As issues threaten a large platform’s business and resources, data workers often face tasks bordering on the impossible. At such times, the operation and maintenance job description more closely resembles:
· Global architecture planning
· Resource operation and cost optimization
· Automated platform development
· Stability protection
· Massive data analysis
· Any number of unforeseen scenarios…
For Alibaba, developing platforms to assist operation and maintenance workers in these cases is now a given.
Entering the DataOps Phase
As Alibaba’s business grows, its operation and maintenance capabilities have likewise grown in depth and precision. Through software engineering and data-based innovation, operation and maintenance tools must adapt to handle ultra-large-scale distributed cluster management and improve the stability, efficiency, and cost of the overall product. This presents tremendous challenges for operation and maintenance personnel and sets a high requirement for skill on their part.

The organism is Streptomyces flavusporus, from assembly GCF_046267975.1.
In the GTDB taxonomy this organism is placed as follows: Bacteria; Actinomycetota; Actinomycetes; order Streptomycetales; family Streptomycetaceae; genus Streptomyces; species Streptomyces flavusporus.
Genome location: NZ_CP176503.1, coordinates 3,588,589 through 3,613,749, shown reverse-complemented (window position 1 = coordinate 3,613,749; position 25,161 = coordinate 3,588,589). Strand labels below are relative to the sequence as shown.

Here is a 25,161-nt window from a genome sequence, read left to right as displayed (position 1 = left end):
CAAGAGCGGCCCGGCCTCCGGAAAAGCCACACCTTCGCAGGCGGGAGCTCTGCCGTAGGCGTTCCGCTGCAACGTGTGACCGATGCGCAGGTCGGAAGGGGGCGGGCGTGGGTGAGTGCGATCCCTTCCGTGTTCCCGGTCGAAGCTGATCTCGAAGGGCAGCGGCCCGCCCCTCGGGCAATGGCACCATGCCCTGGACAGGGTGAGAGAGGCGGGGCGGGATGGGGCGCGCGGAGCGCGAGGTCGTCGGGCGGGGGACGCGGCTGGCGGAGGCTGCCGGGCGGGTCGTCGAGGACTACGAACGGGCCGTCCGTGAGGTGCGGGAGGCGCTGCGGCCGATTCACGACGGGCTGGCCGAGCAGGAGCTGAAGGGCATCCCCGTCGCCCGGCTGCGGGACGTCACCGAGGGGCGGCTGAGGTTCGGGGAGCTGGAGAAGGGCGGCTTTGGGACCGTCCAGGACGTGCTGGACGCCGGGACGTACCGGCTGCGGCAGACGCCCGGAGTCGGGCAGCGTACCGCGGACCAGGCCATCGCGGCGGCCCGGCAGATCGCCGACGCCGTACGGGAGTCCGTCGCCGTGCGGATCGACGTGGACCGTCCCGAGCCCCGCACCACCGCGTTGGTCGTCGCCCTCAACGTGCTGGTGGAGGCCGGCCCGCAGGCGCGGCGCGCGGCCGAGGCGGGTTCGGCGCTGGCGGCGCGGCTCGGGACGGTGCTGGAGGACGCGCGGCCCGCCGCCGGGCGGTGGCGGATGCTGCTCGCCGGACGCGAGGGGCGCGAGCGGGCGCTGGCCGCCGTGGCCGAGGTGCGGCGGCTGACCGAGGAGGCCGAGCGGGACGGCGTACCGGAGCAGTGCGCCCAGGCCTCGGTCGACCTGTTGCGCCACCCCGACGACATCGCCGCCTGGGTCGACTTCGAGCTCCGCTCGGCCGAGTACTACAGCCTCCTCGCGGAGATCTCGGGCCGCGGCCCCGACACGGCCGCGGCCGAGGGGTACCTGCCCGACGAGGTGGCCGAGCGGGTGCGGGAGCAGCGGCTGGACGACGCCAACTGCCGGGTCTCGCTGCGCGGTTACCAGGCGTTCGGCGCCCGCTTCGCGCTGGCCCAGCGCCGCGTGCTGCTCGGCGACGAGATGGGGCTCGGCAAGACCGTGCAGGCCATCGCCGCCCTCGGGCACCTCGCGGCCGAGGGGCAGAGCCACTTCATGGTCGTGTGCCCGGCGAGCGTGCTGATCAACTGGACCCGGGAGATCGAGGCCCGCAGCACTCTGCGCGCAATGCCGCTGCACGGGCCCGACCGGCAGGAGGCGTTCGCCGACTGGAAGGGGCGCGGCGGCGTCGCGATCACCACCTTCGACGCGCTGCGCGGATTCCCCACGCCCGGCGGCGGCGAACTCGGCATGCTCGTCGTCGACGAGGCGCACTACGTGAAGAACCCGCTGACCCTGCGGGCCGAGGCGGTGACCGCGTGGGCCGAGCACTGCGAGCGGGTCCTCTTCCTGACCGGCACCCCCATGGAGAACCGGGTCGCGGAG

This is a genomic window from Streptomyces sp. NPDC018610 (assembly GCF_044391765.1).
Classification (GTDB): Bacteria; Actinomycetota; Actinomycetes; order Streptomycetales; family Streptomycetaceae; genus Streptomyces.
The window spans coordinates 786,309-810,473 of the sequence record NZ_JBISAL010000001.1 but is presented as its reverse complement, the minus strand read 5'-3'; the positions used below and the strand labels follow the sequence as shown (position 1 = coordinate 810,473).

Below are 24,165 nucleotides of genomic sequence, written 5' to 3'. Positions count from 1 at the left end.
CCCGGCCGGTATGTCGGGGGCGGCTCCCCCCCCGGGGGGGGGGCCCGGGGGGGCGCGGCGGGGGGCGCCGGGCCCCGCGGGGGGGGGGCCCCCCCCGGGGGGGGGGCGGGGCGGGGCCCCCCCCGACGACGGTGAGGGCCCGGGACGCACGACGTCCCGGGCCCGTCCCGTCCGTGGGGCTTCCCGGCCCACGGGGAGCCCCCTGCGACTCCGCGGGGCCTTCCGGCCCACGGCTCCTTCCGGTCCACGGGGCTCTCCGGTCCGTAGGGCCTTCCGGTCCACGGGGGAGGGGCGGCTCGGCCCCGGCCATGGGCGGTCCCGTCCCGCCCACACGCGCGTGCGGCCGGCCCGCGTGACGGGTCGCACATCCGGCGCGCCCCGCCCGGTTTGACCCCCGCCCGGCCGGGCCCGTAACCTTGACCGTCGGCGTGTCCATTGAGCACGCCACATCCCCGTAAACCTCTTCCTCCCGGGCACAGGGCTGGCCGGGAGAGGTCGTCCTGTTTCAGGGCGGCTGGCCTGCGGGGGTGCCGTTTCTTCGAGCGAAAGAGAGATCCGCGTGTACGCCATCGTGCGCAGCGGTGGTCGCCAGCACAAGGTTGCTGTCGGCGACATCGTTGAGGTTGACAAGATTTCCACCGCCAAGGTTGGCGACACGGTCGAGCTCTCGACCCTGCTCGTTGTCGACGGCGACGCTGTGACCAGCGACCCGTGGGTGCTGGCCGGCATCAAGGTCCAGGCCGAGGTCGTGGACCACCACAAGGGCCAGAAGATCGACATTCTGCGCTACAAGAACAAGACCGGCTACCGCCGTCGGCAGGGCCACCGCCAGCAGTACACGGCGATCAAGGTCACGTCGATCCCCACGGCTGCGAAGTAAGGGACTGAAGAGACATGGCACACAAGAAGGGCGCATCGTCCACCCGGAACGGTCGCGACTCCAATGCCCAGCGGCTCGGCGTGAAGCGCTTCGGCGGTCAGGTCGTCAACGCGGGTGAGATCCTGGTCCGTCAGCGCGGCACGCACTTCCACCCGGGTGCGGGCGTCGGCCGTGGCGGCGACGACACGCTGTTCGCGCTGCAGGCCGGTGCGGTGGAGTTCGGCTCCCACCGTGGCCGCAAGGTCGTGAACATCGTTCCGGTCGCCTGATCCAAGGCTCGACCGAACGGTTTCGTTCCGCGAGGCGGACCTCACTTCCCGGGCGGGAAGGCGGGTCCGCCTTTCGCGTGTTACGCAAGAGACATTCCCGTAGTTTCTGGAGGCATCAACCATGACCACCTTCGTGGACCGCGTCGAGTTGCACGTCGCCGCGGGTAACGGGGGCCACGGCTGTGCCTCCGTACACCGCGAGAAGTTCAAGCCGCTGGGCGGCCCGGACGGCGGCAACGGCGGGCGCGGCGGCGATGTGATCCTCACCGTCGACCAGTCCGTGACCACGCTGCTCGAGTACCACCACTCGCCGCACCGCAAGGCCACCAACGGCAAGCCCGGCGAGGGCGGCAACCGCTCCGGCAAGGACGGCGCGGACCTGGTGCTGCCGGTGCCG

Simultaneously, the broader industry has also evolved toward a prevailing concept of AIOps. The field as a whole is pushing for greater awareness of these practices, driven by the idea that a powerful algorithm can replace the intelligence now afforded by human labor. Total automation is still an ambitious goal beyond today’s reality, much like driverless transit.
At Alibaba, the prevailing thought is that if an algorithm is the kernel, then its value depends on the amount of engineering devoted to implementing it. This essentially describes the thinking behind the DataOps stage, in which data figures in all operation and maintenance goals, and data-driven operation and maintenance has been effectively implemented.
The following image illustrates the aforementioned comparison to autonomous driving.